Supply Chain Connect
Innovation Desination Article

Quick Chat: 5 Red Flags for Spotting Counterfeits

Sept. 11, 2023
Here are five ways to spot a fake in your electronics supply chain.

Last year, nearly $3 trillion worth of counterfeit goods traded hands—up from $30 billion in the 1980s. This makes counterfeiting at least the tenth largest economy—just above Canada's total GDP and possibly the fourth largest above Germany, according to Forbes. Responsible for 2.5 million lost jobs globally, counterfeiting has a disproportionately high impact on businesses and consumers in the U.S., where shoppers tend to purchase the highest share of counterfeit goods at around 60% to 80% of all goods sold.

Electronics counterfeiting is especially nefarious, and in some cases downright dangerous. For example, a fake part or component increases failures of systems related to performance, safety and lifecycle. “Counterfeit parts are often of poor quality and may function differently than intended. When they work differently than intended, there’s lost productivity, as counterfeit parts can lead to equipment failure,” MacroFab points out. “Failure often increases user safety risks, lawsuits, fines and brand damage.”

5 Ways to Spot a Fake

Identifying and avoiding counterfeit electronic parts and components isn’t always easy, but there are some steps that procurement professionals can take to help keep fakes out of their companies’ supply chains. Here are five red flags that electronics buyers and other professionals should watch out for when researching, selecting and ordering products:

1) An unknown supplier, manufacturer or marketplace that’s eager to do business with you. The internet is a hotbed for product sellers, not all of which are authorized, reliable or reputable. “The market, especially online, can be a daunting place where we may not always know who to trust,” IPKey  cautions. “So buying from a reputable supplier can to some extent protect us from fake products.” Similarly, watch out for unusually low prices or a deal that looks like it’s too good to be true; it probably is.

2) Product pictures that don’t match their descriptions, specs or reviews. Products may be counterfeit when the pictures initially shown by the seller look different from the customer photos or other photos of the product. “Sellers making counterfeit luxury products, for example, will often remove the counterfeit logos from their images in order to avoid detection from the brand or authorities, but the customer photos or descriptions may show the product featuring the genuine brand’s logo on the fake products,” Michigan State University warns. Electronics may use a similar, “sloppy” approach to matching product photos with descriptions and specs—none of which align. Keep an eye out for these issues when shopping around.

3) Unusual shipping and packaging information. Counterfeit products, particularly those involved in drop shipping schemes, typically take much longer to ship than reputable retailers, MSU points out. “They may also advertise shipping in “discreet packaging” or large products in multiple parts. Checking the shipping times and policies can help you look at this information and determine if it seems unusual or illegitimate.”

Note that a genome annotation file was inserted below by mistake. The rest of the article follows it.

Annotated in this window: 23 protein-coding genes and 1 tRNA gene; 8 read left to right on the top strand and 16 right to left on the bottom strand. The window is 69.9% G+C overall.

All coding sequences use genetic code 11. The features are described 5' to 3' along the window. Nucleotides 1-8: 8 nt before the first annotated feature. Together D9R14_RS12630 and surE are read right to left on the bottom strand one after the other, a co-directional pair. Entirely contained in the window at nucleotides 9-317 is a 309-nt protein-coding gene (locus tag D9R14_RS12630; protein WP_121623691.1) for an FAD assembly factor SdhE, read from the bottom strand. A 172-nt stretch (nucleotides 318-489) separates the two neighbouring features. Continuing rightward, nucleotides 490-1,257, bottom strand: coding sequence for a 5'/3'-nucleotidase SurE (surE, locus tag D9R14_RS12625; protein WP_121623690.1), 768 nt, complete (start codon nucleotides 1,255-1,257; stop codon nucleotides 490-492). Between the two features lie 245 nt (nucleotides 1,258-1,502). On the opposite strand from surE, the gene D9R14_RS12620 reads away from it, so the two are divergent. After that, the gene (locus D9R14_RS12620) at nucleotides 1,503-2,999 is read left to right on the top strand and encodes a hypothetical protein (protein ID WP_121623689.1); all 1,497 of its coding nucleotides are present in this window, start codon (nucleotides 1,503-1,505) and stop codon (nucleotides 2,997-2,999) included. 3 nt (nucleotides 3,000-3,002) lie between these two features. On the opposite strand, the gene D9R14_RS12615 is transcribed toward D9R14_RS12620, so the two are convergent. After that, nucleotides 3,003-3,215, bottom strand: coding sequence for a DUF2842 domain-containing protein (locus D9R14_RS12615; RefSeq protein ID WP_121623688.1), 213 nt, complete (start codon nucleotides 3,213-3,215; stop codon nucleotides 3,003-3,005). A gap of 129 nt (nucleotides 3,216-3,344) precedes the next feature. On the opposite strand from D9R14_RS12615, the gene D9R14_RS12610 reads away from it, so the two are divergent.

4) The parts don’t pass the “visual” test. When visually inspecting a part for legitimacy, use a reliable microscope for a detailed view. Look for inconsistencies across the lot, such as incomplete or improper logos, incorrect manufacturing plant codes, any additional or extra markings, dull component leads, material variants and even packaging discrepancies. “[These] simple steps can work to ensure your components are legitimate,” American Computer Development states.

5) And they don’t pass the X-ray test. According to Broadline Components, the component examination is one of the most specific methods of detecting counterfeit electronic components. The inspection involves the use of a regular X-ray to view the internal parts of the product. It helps you identify anomalies such as:

  • Inconsistent thickness and rough edges: As a way of eliminating the original code, the counterfeit electronic components manufacturers try to sand parts, which result in thinner parts and rough edges.
  • Lack of uniformity on the indenting: To make part replacement easy, OEMs leave clear indents on the component. “In counterfeit electronic components, you may note that the indents look shallow and rough,” Broadline points out.
  • Inconsistency in pins distance: The distance between the pins may be tampered with in fake components. “You may also note that the pins have oxidation or look a little too shiny,” the company adds.

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About the Author

Tyler Fussner | Managing Editor - Community Manager | Supply Chain Connect

Tyler Fussner is Managing Editor - Community Manager at Supply Chain Connect, part of the Design & Engineering Group at Endeavor Business Media.

Previously, Fussner served as the Associate Editor for Fleet Maintenance magazine. As part of Endeavor's Commercial Vehicle Group, his work has been published in FleetOwner magazine, as well as Bulk TransporterRefrigerated Transporter, and Trailer-Body Builders.

Fussner's May 2022 print feature 'The dawn of hydrogen trucks' was named the best single technology article in B2B by the judges of the 2022 Folio: Eddie and Ozzie Awards. Fussner was also awarded Silver in the Technical Article category for the Trade Association Business Publications International (TABPI) 2021 Tabbie Awards.

Fussner previously served as Assistant Editor for Endeavor's Transportation Group on the PTEN, Professional Distributor, and brands.

Fussner studied professional writing and publishing at the University of Wisconsin-Whitewater. He has experience in shop operations, is a Michelin Certified Tire Technician, and a Michelin Certified Tire Salesperson.